Inside Movies Breaking Movie News and Scoops | Movie Reviews

Tag: Oscars 2012: Behind the Scenes (1-10 of 17)

Oscars 2012 Behind the Scenes: What does a silent film screenplay look like? Enter: 'The Artist'

the-artist

Each year, the Oscars recognize A-list talent we regularly see on-screen, on the red carpet, and in tabloids. But the Academy Awards also reward those who work behind the scenes: the writers, editors, costume designers, and others who help create trophy-worthy movie magic. This Oscars season, we’ll be toasting those off-screen artists by delving into the hidden secrets that helped create the on-screen magic that we — and the Academy — fell in love with. For more access backstage during this Oscars season, click here for EW.com’s Oscars Behind the Scenes coverage. 

What exactly does the script for a film that is almost completely sans dialogue look like? Nominated for Best Original Screenplay (as well as nine other categories), the screenplay for The Artist was written by Michel Hazanavicius and illustrates a unique approach to the typically structured scripts that make their way through the Academy each year. EW has three exclusive sample pages from the script, which make for an interesting read if you’ve ever wondered how The Artist manages to tell a story without saying a word. (Warning: SPOILERS AHEAD!)

READ FULL STORY

Oscars 2012 Behind the Scenes: Rupert Wyatt talks the real story behind 'Rise of the Planet of the Apes' -- VIDEO

Each year, the Oscars recognize A-list talent we regularly see on screen, on the red carpet, and in tabloids. But the Academy Awards also reward those who work behind the scenes: the writers, editors, costume designers, and others who help create trophy-worthy movie magic. This Oscars season, we’ll be toasting those off-screen artists by delving into the hidden secrets that helped create the on-screen magic that we — and the Academy — fell in love with. For more access backstage during this Oscars season, click here for EW.com’s Oscars Behind the Scenes coverage.

What would come next should humankind no longer exist? Who would roam the earth? That’s the heart of the story in Rise of the Planet of the Apes, nominated for an Academy Award for Best Visual Effects for its work in creating an army of apes that take over San Francisco. In an interview below, director Rupert Wyatt dives deeper into the humanistic aspect of the film, while James Franco examines the bond created between Caesar and Will Rodman. READ FULL STORY

Oscar 2012 Behind the Scenes: How Meryl Streep became 'The Iron Lady'

One of the most astonishing elements of Meryl Streep’s Oscar nominated performance in The Iron Lady is how much the actress resembles former British Prime Minister Margaret Thatcher. EW spoke with one-half of the film’s Oscar nominated makeup team, Mark Coulier, about how he collaborated with Streep and her longtime makeup artist J. Roy Helland* to come up with Streep’s look as Thatcher both in her political prime and in her later years as an 85-year-old woman struggling with dementia. (*Fun fact: Helland has been working with Streep for over 35 years, but this is his first nomination for an Academy Award.)  READ FULL STORY

Oscar 2012 Behind the Scenes: Secrets of the sets of 'The Artist'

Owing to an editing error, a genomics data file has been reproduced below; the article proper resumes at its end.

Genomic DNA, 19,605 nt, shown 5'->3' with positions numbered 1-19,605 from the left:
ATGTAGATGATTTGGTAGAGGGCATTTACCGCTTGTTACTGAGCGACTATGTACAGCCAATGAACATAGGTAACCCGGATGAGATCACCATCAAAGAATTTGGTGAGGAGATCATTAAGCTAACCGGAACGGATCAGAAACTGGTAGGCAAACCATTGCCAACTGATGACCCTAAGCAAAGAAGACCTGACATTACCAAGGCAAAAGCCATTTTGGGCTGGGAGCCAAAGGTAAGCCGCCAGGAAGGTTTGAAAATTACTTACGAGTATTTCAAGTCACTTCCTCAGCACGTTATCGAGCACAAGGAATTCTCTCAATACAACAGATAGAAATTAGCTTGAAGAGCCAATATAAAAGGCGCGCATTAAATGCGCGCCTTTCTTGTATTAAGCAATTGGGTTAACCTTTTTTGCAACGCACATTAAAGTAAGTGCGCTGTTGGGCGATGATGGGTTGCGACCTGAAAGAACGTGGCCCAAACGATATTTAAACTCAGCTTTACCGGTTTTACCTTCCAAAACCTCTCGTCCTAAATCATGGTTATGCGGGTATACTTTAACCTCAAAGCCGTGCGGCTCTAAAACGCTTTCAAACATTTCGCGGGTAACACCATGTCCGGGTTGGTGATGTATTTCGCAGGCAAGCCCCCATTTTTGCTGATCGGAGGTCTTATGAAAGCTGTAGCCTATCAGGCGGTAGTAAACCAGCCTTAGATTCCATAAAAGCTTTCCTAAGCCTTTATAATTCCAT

The Artist celebrates the oldest of old Hollywood, an era when moviemaking magic was still very much in its infancy. Re-creating that era — both the real-world city streets and the era’s movie sets — was up to the film’s Oscar-nominated production designer Laurence Bennett, who came up with an unorthodox strategy for capturing the allure of the period in a black-and-white film. Click here for our annotated conversation with Bennett about one of the iconic movie sets of the era,  and click here for our annotated conversation on the grand exterior of the La Reina Theater. Some of the details may surprise you!

Read more:
Oscars 2012 Behind the Scenes: How do ‘The Artist’ costumes look in color?
EW Special Coverage: Oscars 2012
Oscars 2012: Behind the Scenes

Oscars 2012 Behind the Scenes: How do 'The Artist' costumes look in color?

Each year, the Oscars recognize A-list talent we regularly see on-screen, on the red carpet, and in tabloids. But the Academy Awards also reward those who work behind the scenes: the writers, editors, costume designers, and others who help create trophy-worthy movie magic. This Oscars season, we’ll be toasting those off-screen artists by delving into the hidden secrets that helped create the on-screen magic that we — and the Academy — fell in love with. For more access backstage during this Oscars season, click here for EW.com’s Oscars Behind the Scenes coverage.

The Artist is if nothing else a joyous celebration of the oldest of old Hollywood, of an era when moviemaking magic was still very much in its infancy. One of that era’s lost arts: Costuming in black-and-white. How do you know how a piece of colored fabric will look when its rendered only in grey tones? We spoke with Oscar-nominated costume designer Mark Bridges (previous credits include The Fighter, There Will Be Blood, and Boogie Nights) about how he designed the frocks worn by Bérénice Bejo as Peppy Miller, both when she’s a nobody wannabe actress who has an accidental encounter with mega-star George Valentin (Jean Dujardin), and when she herself is a major rising movie star.  READ FULL STORY

Oscars 2012 Behind the Scenes: 'Real Steel' visual effects supervisor Erik Nash on bringing robot boxing to life

real-steel

Each year, the Oscars recognize A-list talent we regularly see on screen, on the red carpet, and in tabloids. But the Academy Awards also reward those who work behind the scenes: the writers, editors, costume designers, and others who help create trophy-worthy movie magic. This Oscars season, we’ll be toasting those off-screen artists by delving into the hidden secrets that helped create the on-screen magic that we — and the Academy — fell in love with. For more access backstage during this Oscars season, click here for EW.com’s Oscars Behind the Scenes coverage.